While you're planning your Come Clean campaign activities, it should be heartening to know that throughout Europe students are organising to fight back against similar efforts to raise fees, marginalise students in governance and reduce financial support. We're not alone in being asked to be passive participants in the sale of our education, but neither are we alone in our efforts to campaign for a more just settlement and a better deal for students.
In Hungary, Czech Republic, Greece and Spain, students are calling for change – for a change to the regressive, unjust and socially damaging policies being proposed by their respective governments, often as part of broader (and many have argued, short-sighted) measures to address financial crises they did not cause, but yet are being asked to pay for.
In the Czech Republic, students are campaigning in a ‘Week of Unrest’ from 27 February to 2 March, facilitated by the Student Chamber of the Council of Higher Education Institutions (HEIs). They are campaigning in response to proposed reforms to higher education and student financial support, in ways which may seem all to familiar to those of you who have read the now shelved UK Government’s HE White Paper: strengthening the role of external stakeholders in the governance of HE institutions and reducing the role of students and academics; introducing tuition fees and student loans without additional grants or assistance for students from low socio-economic backgrounds; significant changes to Quality Assurance, as yet undefined.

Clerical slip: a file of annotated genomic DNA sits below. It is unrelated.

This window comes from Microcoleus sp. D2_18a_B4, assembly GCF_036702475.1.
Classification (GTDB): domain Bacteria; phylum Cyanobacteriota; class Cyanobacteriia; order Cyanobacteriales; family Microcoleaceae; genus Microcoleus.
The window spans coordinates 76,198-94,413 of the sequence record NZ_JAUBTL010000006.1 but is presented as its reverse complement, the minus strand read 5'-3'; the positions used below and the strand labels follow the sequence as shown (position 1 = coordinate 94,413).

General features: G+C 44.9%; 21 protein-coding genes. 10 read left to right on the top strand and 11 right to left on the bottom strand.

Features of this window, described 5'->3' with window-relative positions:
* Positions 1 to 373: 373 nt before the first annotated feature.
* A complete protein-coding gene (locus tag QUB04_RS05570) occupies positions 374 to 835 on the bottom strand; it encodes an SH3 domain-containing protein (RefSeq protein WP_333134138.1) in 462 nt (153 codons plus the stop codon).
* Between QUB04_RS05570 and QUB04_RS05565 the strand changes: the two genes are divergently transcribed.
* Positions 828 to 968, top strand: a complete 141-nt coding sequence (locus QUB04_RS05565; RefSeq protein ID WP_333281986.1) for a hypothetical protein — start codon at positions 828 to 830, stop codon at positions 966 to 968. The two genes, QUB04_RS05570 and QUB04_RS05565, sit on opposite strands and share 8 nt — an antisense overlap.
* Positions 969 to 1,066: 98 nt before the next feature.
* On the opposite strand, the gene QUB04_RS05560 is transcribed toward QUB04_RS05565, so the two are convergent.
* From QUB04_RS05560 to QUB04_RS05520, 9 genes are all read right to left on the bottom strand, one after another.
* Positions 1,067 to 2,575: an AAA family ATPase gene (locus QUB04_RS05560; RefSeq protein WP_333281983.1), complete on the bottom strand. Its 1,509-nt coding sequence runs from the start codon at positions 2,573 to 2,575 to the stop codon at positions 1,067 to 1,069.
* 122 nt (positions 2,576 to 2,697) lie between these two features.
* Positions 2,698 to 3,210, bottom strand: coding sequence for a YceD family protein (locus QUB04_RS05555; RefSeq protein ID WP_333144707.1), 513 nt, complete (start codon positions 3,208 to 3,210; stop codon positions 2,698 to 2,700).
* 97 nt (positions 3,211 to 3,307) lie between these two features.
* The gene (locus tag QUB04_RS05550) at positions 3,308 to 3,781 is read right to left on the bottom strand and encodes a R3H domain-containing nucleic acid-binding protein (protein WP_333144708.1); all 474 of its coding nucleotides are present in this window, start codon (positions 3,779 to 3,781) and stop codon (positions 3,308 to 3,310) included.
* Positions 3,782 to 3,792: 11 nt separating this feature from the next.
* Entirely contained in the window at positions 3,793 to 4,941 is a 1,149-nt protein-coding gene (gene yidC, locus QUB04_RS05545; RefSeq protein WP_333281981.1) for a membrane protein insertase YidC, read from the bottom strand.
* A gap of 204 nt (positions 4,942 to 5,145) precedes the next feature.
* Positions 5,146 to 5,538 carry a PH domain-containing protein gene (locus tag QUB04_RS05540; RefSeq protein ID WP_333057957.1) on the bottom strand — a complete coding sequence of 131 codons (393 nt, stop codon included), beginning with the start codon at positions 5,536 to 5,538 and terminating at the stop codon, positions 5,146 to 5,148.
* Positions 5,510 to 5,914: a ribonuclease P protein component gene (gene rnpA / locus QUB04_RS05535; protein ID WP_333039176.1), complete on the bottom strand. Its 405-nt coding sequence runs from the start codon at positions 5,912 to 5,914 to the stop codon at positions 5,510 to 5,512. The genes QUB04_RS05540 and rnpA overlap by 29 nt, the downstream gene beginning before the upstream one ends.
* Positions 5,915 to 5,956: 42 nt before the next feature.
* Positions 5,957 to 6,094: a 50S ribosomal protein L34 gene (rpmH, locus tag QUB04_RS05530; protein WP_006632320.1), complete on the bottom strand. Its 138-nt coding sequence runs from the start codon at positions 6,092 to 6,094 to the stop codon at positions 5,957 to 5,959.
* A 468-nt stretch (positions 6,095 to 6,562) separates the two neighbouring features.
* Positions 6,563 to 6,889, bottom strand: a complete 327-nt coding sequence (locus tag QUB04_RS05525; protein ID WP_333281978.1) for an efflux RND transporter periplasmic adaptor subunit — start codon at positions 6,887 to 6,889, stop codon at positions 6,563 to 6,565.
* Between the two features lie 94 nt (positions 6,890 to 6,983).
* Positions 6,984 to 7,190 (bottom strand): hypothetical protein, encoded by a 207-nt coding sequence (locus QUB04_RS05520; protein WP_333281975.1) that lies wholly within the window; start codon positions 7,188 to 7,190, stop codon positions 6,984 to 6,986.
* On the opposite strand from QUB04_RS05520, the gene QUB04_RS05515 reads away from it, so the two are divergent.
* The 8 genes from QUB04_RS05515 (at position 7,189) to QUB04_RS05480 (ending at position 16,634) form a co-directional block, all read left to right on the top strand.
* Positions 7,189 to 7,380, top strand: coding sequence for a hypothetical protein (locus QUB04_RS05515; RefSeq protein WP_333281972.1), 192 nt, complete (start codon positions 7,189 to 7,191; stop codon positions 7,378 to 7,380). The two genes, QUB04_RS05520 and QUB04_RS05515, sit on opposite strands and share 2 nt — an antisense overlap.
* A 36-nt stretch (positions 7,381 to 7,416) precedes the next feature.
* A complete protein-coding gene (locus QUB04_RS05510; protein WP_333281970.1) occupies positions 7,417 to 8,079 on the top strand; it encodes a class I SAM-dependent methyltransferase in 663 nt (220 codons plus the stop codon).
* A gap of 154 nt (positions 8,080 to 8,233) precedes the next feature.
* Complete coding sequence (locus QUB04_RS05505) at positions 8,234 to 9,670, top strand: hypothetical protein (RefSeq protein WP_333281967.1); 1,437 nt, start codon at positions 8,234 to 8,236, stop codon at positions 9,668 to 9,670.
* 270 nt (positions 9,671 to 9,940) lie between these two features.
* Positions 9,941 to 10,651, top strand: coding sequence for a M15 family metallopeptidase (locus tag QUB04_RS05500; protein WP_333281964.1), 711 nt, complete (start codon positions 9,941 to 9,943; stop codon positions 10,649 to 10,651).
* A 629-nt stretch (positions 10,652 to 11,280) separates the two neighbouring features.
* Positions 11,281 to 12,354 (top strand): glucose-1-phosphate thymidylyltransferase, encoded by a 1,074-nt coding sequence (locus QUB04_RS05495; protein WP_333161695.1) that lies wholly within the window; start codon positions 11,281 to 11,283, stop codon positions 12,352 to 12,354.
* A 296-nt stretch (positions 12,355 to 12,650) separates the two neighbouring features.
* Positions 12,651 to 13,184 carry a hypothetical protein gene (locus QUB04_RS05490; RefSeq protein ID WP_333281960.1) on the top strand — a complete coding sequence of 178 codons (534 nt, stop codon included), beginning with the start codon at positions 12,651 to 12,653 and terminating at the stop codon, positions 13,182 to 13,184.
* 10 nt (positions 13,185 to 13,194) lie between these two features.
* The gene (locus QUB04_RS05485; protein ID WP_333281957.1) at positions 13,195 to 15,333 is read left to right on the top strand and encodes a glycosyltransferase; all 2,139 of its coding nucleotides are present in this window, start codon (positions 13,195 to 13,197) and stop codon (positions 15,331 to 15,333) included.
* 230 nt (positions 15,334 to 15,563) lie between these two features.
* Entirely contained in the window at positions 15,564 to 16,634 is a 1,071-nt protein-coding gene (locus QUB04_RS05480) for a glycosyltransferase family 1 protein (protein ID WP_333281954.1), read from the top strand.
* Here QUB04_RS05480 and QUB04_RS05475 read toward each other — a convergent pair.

Some of the activities students have planned, along with teachers and lecturers in the Czech Republic include protests in 12 cities with HE institutions, public lectures, workshops, concerts, discussions, theatrical performances and film showings. Universities will open to the public for one night during the week with programmes for children, lectures and exhibits in regard to engaging people in what the universities do. Students also plan to stay overnight in some of the universities’ buildings.
As we are calling for the Government to come clean on its plans for education funding and for a public debate on the issue, in the Czech Republic, despite being rejected by representatives of academics, students and HEIs, the proposed reforms are still on the governments’ agenda. Moreover, the particular document being discussed by the government’s legislative council differs significantly to that which was consulted upon.
The issues we face are common to students throughout Europe and our struggle is part of a wider struggle. Take heart from the imaginative efforts of students from other countries and let’s redouble our efforts to ensure vice-chancellors and principals come clean on course costs and the government comes clean on the future of our education system.